I’m the Communications Specialist on the Marketing Team. If you’re unsure of what that is, don’t worry because I’m also still figuring it out. Each day looks different at Maplewave. I have core duties – most revolve around social media and writing. That includes managing social media accounts, media monitoring, and research. And that’s where the predictability of my day ends.
By the time I sit down at my desk, open my email and check Slack, my day will have already drastically changed from what I was expecting.
In the short time I’ve been a member of the Maplewave family, I’ve helped with video production, attended events, edited blogs and articles, interviewed someone from South Africa, wrote reports, scripts, and a newsletter, made recommendations, and learned the meaning of Digital Transformation.
I’d be lying if I told you that my first few months were strictly puppies and rainbows.
I’d never worked in the tech industry before and would describe myself as anything but tech-savvy (I only learned how to send a e-transfer last year). My tech-skills, or lack there of, posed a challenge for me.
I was hearing words like agile, transformation, and digitization used in ways I simply did not understand. Like anyone entering a new field or starting a new career, I felt out-of-touch to say the least.
But with the help of my lovely team, I’m navigating my way through this new world. Without them, I’d be extremely lost.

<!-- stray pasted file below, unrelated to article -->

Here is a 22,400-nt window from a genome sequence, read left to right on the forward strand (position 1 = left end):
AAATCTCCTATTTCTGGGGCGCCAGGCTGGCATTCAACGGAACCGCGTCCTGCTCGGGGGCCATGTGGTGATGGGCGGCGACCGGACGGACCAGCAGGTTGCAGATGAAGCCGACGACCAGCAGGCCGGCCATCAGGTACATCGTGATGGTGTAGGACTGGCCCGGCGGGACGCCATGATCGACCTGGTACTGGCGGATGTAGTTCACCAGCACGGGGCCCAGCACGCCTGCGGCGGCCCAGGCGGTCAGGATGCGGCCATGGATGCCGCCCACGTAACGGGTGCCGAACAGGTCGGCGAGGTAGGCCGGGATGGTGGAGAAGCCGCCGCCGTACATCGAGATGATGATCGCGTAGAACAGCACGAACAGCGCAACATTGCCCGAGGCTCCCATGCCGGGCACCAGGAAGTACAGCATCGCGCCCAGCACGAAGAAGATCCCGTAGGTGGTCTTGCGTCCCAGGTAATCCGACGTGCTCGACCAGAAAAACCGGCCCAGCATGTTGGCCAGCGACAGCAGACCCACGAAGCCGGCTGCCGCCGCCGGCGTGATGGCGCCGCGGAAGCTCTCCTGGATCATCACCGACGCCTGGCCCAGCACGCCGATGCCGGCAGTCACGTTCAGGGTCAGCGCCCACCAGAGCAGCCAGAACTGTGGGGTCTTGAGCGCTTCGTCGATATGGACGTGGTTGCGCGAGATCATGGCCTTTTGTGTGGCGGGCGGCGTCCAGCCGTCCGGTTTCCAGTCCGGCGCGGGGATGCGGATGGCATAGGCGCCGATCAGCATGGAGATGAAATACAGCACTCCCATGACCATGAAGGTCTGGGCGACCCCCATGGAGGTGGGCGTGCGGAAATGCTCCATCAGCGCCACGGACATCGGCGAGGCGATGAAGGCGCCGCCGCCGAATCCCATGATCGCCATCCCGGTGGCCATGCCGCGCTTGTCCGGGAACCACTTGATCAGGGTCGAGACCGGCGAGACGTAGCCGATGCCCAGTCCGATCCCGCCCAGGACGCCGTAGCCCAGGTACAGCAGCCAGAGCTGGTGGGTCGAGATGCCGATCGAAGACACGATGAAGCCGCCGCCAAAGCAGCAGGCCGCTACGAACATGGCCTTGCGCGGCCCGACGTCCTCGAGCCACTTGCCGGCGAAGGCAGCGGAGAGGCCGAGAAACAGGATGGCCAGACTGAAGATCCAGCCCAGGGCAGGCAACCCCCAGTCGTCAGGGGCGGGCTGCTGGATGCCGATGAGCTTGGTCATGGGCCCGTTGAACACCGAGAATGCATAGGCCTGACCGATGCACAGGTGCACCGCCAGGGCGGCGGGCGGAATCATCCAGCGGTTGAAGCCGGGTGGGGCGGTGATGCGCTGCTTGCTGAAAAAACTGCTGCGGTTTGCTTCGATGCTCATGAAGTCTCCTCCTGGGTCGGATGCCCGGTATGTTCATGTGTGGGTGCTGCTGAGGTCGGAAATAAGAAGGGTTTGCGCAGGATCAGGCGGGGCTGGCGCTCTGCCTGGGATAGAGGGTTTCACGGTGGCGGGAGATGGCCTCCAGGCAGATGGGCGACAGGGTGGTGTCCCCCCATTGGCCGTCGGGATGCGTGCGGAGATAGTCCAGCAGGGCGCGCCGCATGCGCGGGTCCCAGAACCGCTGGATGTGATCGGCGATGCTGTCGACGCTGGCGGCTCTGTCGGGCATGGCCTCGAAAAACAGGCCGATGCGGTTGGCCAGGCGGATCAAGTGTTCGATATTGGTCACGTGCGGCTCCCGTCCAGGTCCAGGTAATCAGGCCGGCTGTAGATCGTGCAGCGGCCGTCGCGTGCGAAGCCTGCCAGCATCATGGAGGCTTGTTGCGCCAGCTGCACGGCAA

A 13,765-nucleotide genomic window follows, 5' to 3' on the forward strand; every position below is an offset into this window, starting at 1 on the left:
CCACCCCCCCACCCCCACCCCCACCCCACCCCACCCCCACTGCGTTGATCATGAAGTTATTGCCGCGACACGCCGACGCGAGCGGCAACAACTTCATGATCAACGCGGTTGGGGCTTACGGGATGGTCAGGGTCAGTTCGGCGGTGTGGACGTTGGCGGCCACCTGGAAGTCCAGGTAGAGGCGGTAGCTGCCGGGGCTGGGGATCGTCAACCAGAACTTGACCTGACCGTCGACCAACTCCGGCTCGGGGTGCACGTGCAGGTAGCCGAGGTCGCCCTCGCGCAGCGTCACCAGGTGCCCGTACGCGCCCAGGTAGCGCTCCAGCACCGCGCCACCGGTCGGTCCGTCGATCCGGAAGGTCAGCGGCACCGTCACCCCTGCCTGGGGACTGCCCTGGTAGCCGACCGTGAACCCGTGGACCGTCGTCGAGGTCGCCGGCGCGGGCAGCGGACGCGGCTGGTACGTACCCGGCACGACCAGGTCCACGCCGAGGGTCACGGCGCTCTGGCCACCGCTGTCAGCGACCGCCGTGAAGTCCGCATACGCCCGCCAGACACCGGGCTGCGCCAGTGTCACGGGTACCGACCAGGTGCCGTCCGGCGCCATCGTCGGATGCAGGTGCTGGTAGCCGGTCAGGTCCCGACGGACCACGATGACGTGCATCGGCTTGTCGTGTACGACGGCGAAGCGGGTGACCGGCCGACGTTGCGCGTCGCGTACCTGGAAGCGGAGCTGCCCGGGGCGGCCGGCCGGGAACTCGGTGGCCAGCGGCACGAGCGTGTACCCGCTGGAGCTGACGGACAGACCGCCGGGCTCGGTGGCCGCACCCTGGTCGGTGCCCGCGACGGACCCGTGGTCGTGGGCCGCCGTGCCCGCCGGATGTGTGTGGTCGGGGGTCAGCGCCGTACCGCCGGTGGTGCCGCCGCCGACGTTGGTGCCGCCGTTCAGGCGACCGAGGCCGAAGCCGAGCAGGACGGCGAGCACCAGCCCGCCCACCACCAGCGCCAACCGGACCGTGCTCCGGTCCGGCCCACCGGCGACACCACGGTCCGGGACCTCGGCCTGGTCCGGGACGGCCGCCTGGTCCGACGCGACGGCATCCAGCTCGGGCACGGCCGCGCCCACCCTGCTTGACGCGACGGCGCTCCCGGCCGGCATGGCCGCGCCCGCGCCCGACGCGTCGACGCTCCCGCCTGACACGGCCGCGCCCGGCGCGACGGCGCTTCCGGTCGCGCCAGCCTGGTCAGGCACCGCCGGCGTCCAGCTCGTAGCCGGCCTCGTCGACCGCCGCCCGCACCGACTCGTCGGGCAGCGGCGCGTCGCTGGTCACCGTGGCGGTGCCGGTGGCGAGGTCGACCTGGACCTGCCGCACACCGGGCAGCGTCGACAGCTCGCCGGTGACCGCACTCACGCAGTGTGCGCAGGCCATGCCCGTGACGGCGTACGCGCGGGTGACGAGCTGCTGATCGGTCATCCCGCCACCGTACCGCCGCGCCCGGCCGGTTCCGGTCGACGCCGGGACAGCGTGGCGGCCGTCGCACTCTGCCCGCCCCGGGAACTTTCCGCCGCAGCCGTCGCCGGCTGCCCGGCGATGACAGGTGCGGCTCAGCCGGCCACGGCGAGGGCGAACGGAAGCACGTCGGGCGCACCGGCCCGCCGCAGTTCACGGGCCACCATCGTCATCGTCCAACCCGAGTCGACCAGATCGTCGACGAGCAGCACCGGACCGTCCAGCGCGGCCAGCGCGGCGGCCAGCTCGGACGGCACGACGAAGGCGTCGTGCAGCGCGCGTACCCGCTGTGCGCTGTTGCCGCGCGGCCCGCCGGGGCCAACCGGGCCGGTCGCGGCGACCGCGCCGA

The people at Maplewave truly are the company’s essence. And I’m not just saying that – everyone that works here, including me, believes this.
Despite the “we” mantra at Maplewave, individualism is also celebrated. There are no two people alike here. Our team is comprised of different personalities, interests, varied educational backgrounds, and diverse career experience.
Maplewave lets people be themselves. Independence is a big thing – even for newbies like me. What is the point of hiring talented people if you won’t let them express that talent?
Each person brings something different to Maplewave – I think this is a vital component to what makes us who we are. The more angles we can analyze something from, the better we become.
The best way I can describe my first four months at Maplewave is: a learning marathon.
Two key lessons I’ve learned so far from Maplewave would be:
Working at Maplewave means many different things to the people that work here. To me, it means being a part of an incredible team, accepting the challenges, and celebrating the wins.
In your own job search, I encourage you to seek opportunities outside of your comfort zone, connect with past employers and professors, sign up for job alerts, and attend networking events – because if you take one thing away from this blog, let it be that there is no right path, there is only your path.
Best of luck with your new beginning.
If I’ve sparked your curiosity about Maplewave checkout our Careers page.
In this blog, Lavindra Gurie explains how he used a multi-level marketing strategy to empower women and boost indirect sales for Vodafone Zambia.
The old ways of doing business just don’t cut it anymore. To be competitive in today’s market, telco retailers need to focus on their customer experience.